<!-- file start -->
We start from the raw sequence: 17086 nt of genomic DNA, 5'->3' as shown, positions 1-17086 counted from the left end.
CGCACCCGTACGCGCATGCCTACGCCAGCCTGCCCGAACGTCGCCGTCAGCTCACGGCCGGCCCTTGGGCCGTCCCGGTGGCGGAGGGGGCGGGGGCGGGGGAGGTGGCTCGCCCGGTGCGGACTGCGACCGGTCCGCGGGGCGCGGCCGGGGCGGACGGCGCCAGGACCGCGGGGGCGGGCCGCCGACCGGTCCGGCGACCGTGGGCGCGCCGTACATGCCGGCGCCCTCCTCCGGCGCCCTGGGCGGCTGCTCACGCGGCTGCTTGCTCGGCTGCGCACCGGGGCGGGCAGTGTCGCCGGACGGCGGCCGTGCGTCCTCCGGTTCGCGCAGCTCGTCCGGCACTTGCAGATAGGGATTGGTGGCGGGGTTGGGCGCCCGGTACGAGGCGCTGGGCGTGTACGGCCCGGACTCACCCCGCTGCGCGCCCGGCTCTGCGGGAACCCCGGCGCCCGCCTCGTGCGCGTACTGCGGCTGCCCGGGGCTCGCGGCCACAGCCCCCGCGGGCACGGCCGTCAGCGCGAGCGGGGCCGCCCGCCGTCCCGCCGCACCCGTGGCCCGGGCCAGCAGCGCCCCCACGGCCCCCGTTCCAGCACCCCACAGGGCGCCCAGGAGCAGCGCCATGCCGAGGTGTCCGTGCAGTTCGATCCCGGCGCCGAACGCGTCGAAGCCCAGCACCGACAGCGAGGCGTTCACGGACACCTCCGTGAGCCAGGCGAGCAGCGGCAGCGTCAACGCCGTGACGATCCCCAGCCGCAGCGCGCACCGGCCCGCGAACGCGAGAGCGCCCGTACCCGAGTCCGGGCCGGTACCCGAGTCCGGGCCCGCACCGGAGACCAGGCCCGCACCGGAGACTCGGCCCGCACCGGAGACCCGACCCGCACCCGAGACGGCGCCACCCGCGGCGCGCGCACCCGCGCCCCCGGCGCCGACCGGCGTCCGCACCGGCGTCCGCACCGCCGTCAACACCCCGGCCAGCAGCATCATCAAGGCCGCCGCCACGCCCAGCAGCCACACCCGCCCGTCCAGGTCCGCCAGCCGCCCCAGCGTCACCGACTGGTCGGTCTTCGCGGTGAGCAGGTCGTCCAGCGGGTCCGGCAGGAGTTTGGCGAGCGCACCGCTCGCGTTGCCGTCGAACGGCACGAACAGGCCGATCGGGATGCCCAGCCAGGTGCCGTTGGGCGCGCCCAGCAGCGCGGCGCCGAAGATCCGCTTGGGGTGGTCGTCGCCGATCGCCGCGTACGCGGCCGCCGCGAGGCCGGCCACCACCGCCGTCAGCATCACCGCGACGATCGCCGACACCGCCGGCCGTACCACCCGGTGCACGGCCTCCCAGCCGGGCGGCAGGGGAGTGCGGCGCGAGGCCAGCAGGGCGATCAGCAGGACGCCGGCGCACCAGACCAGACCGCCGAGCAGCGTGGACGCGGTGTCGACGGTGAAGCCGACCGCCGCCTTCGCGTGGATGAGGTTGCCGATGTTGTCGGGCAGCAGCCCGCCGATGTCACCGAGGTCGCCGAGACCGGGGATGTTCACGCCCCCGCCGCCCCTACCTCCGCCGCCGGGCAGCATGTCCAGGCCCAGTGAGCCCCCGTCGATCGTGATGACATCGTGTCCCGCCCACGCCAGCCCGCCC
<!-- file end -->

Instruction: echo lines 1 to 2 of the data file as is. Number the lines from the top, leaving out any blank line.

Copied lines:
We start from the raw sequence: 17086 nt of genomic DNA, 5'->3' as shown, positions 1-17086 counted from the left end.
CGCACCCGTACGCGCATGCCTACGCCAGCCTGCCCGAACGTCGCCGTCAGCTCACGGCCGGCCCTTGGGCCGTCCCGGTGGCGGAGGGGGCGGGGGCGGGGGAGGTGGCTCGCCCGGTGCGGACTGCGACCGGTCCGCGGGGCGCGGCCGGGGCGGACGGCGCCAGGACCGCGGGGGCGGGCCGCCGACCGGTCCGGCGACCGTGGGCGCGCCGTACATGCCGGCGCCCTCCTCCGGCGCCCTGGGCGGCTGCTCACGCGGCTGCTTGCTCGGCTGCGCACCGGGGCGGGCAGTGTCGCCGGACGGCGGCCGTGCGTCCTCCGGTTCGCGCAGCTCGTCCGGCACTTGCAGATAGGGATTGGTGGCGGGGTTGGGCGCCCGGTACGAGGCGCTGGGCGTGTACGGCCCGGACTCACCCCGCTGCGCGCCCGGCTCTGCGGGAACCCCGGCGCCCGCCTCGTGCGCGTACTGCGGCTGCCCGGGGCTCGCGGCCACAGCCCCCGCGGGCACGGCCGTCAGCGCGAGCGGGGCCGCCCGCCGTCCCGCCGCACCCGTGGCCCGGGCCAGCAGCGCCCCCACGGCCCCCGTTCCAGCACCCCACAGGGCGCCCAGGAGCAGCGCCATGCCGAGGTGTCCGTGCAGTTCGATCCCGGCGCCGAACGCGTCGAAGCCCAGCACCGACAGCGAGGCGTTCACGGACACCTCCGTGAGCCAGGCGAGCAGCGGCAGCGTCAACGCCGTGACGATCCCCAGCCGCAGCGCGCACCGGCCCGCGAACGCGAGAGCGCCCGTACCCGAGTCCGGGCCGGTACCCGAGTCCGGGCCCGCACCGGAGACCAGGCCCGCACCGGAGACTCGGCCCGCACCGGAGACCCGACCCGCACCCGAGACGGCGCCACCCGCGGCGCGCGCACCCGCGCCCCCGGCGCCGACCGGCGTCCGCACCGGCGTCCGCACCGCCGTCAACACCCCGGCCAGCAGCATCATCAAGGCCGCCGCCACGCCCAGCAGCCACACCCGCCCGTCCAGGTCCGCCAGCCGCCCCAGCGTCACCGACTGGTCGGTCTTCGCGGTGAGCAGGTCGTCCAGCGGGTCCGGCAGGAGTTTGGCGAGCGCACCGCTCGCGTTGCCGTCGAACGGCACGAACAGGCCGATCGGGATGCCCAGCCAGGTGCCGTTGGGCGCGCCCAGCAGCGCGGCGCCGAAGATCCGCTTGGGGTGGTCGTCGCCGATCGCCGCGTACGCGGCCGCCGCGAGGCCGGCCACCACCGCCGTCAGCATCACCGCGACGATCGCCGACACCGCCGGCCGTACCACCCGGTGCACGGCCTCCCAGCCGGGCGGCAGGGGAGTGCGGCGCGAGGCCAGCAGGGCGATCAGCAGGACGCCGGCGCACCAGACCAGACCGCCGAGCAGCGTGGACGCGGTGTCGACGGTGAAGCCGACCGCCGCCTTCGCGTGGATGAGGTTGCCGATGTTGTCGGGCAGCAGCCCGCCGATGTCACCGAGGTCGCCGAGACCGGGGATGTTCACGCCCCCGCCGCCCCTACCTCCGCCGCCGGGCAGCATGTCCAGGCCCAGTGAGCCCCCGTCGATCGTGATGACATCGTGTCCCGCCCACGCCAGCCCGCCC